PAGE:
When I think of a one man band, I imagine grainy 1970s Top of the Pops footage of an old man with a drum strapped to his waist, bells on his ankles, and a harmonica braced onto his jaw, working himself to the bone to create an amateur skiffle noise. Theo isn’t really like that; he plays heavy math-rock in the vein of Maybeshewill and 65daysofstatic, solo, without vocals, and definitely no bells on top. He walks out to a small crowd in a tiny room. It’s always cosy watching an act in Fuel, but Theo – real name Sam Knight – packs more electrical equipment than any band I’ve ever seen, and space is at a premium. He takes centre-stage with guitar in hand, and begins a simple riff, distorted and looped into a beat. We watch as he casually discards his guitar, the riff still ringing out, and wanders over to the drumkit as if bored while shopping for instruments. When he starts hitting the drums the sound is palpable, I feel every note crackling through my hair and pressing against my clothes. I’m able to pick out the single I Am Destructor, but just barely; the set blurs into one six minute electric catharsis after another. The crowd leans in and out as one, dipping heads appreciatively in a modest approximation of a headbang, until the static rings out and it becomes apparent the set has finished. Theo gives a little smile, his first expression in forty minutes of playing, and takes a few seconds to take in applause before beginning the long, long process of packing away his kit. LM

Charlie Mock speaks to the duo about their busy schedule You’ve hit numerous festivals over the last few months, as well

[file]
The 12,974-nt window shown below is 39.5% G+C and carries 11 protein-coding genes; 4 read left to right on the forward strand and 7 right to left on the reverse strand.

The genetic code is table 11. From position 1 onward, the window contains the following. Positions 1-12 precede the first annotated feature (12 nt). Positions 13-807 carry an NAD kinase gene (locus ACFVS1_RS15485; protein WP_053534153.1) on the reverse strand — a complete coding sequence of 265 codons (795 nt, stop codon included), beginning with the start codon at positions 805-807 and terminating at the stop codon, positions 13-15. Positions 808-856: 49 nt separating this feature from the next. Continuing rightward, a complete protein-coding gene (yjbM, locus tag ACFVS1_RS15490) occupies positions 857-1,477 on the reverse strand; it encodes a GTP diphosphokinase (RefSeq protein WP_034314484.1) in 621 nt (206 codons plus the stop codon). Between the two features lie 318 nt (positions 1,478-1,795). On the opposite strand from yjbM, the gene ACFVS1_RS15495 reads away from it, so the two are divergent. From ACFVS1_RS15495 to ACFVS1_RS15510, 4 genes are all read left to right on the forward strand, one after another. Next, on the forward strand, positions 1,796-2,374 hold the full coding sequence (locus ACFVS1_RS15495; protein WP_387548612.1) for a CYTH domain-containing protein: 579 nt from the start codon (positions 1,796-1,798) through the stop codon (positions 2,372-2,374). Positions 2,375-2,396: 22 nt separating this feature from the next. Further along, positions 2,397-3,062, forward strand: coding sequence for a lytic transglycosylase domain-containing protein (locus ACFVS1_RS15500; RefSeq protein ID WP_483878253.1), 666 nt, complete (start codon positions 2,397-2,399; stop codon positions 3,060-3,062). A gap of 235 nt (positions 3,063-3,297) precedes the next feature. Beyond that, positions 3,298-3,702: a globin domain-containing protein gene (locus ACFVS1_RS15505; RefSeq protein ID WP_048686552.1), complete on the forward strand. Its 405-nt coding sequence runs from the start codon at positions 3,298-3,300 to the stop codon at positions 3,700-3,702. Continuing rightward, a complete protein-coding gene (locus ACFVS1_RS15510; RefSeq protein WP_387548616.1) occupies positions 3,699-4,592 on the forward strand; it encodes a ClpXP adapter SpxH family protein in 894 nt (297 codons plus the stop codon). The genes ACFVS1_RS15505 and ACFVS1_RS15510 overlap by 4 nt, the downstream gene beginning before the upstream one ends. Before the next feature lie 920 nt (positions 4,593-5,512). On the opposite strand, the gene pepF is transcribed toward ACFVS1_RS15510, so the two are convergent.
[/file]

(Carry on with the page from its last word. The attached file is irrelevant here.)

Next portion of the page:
something every weekend. Every Friday, Saturday and Sunday for the last two months has been rammo for us. We’re just doing our jobs and uni and then it’s like a weekend party, we look forward to it.

Ben: Yeah, we played London the other day as well!

Ben: We have weekdays off! But, since September we’ve been doing

Lew: We’re nervous. I don’t know if we can keep up with them! Ben: They’re just crazy guys! There’s free beer at all the shows as well so I don’t know what’s going to happen!

speaks to Cardiff’s returning heroes Kutosis ahead of album two. Ian: It gave us a little boost! It was nice to know that our first album, that had minimum PR, managed to filter through to a lot of people. Ian: We went to a couple of gigs on Thursday and Friday- I like Radstewart! They’re really good. I hadn’t seen them before but they were great. Jim: Heavy Petting Zoo were quite interesting! Ian: When we started writing for the new album [‘Dream It Away’] we kind of went down

a two directions and had to choose one. It’s a poppier, surfier sound. Jim: We stopped with the jagged guitars, and the probing, shouting call-and-response. Now we feel like we’ve written eleven or twelve actual songs. It’s quite a lot different to our old stuff. When we went into the studio, we already had in mind that we were going in to do something different to before, so there was some apprehension there because we were like, “what happens if no one likes this new stuff!? We might just disappear!” I feel a lot more confident with it, though. I’m hoping it just gives us a platform to become bigger.

KuTOSIS Photo by

Hip-hop trio Clipping talk to ahead of their weekend-defining set.

experimental music is a Daveed: Well, I think we certainly owe a great debt to all the early gangsta rap pioneers; N.W.A definitely is CLIPPING a huge influence on us, King T, “It’s Clipping, bitch” - the motto, mantra, and introduction to the stage of this L.A industrial all of the folks that Dr Dre was hip hop act. Quite unlike any other band at Swn, Clipping lay lightning verses over beats working with around that time. almost shredded beyond recognition. Often you will stare open-mouthed at MC Daveed Diggs, wondering at the inner-metronome that can keep tempo to a track that sounds like knives in a ceiling-fan. But keep tempo he does, spitting his assorted stories of the streets for the good people of Cardiff. A trenchcoated hipster stands in front of me, arms folded, a pillar of scepticism in an otherwise sound room. He clearly doesn’t expect the next song to be performed inches from his face, mic held in a three-finger grip by the breakneck Diggs, who stands and watches the young man squirm for a good couple of minutes. Poor bastard. JD